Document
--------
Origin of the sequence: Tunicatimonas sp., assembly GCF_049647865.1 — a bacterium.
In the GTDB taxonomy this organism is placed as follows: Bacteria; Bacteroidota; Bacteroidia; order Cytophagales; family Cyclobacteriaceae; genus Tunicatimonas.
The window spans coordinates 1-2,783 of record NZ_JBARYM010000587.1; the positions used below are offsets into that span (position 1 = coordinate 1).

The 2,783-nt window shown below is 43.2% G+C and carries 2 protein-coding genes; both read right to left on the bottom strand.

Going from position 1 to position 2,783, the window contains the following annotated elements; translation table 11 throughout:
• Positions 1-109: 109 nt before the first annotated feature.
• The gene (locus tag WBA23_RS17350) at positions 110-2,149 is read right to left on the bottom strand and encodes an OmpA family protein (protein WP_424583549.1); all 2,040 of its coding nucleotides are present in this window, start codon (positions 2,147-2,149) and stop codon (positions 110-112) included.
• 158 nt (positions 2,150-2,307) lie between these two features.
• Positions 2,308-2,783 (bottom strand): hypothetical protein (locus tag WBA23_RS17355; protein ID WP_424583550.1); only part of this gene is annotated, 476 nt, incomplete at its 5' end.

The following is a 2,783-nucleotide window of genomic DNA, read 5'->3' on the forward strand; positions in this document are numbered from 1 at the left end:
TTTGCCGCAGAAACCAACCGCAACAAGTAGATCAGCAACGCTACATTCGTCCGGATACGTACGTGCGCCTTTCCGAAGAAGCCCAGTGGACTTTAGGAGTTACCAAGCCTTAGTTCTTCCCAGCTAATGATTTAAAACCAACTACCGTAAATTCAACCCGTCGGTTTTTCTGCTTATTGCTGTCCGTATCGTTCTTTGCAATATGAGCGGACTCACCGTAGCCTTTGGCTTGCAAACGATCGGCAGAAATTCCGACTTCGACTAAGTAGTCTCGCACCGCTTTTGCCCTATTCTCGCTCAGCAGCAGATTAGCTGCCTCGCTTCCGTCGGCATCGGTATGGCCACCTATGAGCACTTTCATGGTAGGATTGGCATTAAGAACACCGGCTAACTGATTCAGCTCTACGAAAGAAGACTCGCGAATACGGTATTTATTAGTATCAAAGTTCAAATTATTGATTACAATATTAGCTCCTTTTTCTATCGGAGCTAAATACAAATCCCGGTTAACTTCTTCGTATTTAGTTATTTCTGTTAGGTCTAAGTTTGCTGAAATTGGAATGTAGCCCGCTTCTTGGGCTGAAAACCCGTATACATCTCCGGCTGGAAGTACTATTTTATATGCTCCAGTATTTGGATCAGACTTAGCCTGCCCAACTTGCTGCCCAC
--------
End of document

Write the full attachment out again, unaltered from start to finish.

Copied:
Origin of the sequence: Tunicatimonas sp., assembly GCF_049647865.1 — a bacterium.
In the GTDB taxonomy this organism is placed as follows: Bacteria; Bacteroidota; Bacteroidia; order Cytophagales; family Cyclobacteriaceae; genus Tunicatimonas.
The window spans coordinates 1-2,783 of record NZ_JBARYM010000587.1; the positions used below are offsets into that span (position 1 = coordinate 1).

The 2,783-nt window shown below is 43.2% G+C and carries 2 protein-coding genes; both read right to left on the bottom strand.

Going from position 1 to position 2,783, the window contains the following annotated elements; translation table 11 throughout:
• Positions 1-109: 109 nt before the first annotated feature.
• The gene (locus tag WBA23_RS17350) at positions 110-2,149 is read right to left on the bottom strand and encodes an OmpA family protein (protein WP_424583549.1); all 2,040 of its coding nucleotides are present in this window, start codon (positions 2,147-2,149) and stop codon (positions 110-112) included.
• 158 nt (positions 2,150-2,307) lie between these two features.
• Positions 2,308-2,783 (bottom strand): hypothetical protein (locus tag WBA23_RS17355; protein ID WP_424583550.1); only part of this gene is annotated, 476 nt, incomplete at its 5' end.

The following is a 2,783-nucleotide window of genomic DNA, read 5'->3' on the forward strand; positions in this document are numbered from 1 at the left end:
TTTGCCGCAGAAACCAACCGCAACAAGTAGATCAGCAACGCTACATTCGTCCGGATACGTACGTGCGCCTTTCCGAAGAAGCCCAGTGGACTTTAGGAGTTACCAAGCCTTAGTTCTTCCCAGCTAATGATTTAAAACCAACTACCGTAAATTCAACCCGTCGGTTTTTCTGCTTATTGCTGTCCGTATCGTTCTTTGCAATATGAGCGGACTCACCGTAGCCTTTGGCTTGCAAACGATCGGCAGAAATTCCGACTTCGACTAAGTAGTCTCGCACCGCTTTTGCCCTATTCTCGCTCAGCAGCAGATTAGCTGCCTCGCTTCCGTCGGCATCGGTATGGCCACCTATGAGCACTTTCATGGTAGGATTGGCATTAAGAACACCGGCTAACTGATTCAGCTCTACGAAAGAAGACTCGCGAATACGGTATTTATTAGTATCAAAGTTCAAATTATTGATTACAATATTAGCTCCTTTTTCTATCGGAGCTAAATACAAATCCCGGTTAACTTCTTCGTATTTAGTTATTTCTGTTAGGTCTAAGTTTGCTGAAATTGGAATGTAGCCCGCTTCTTGGGCTGAAAACCCGTATACATCTCCGGCTGGAAGTACTATTTTATATGCTCCAGTATTTGGATCAGACTTAGCCTGCCCAACTTGCTGCCCAC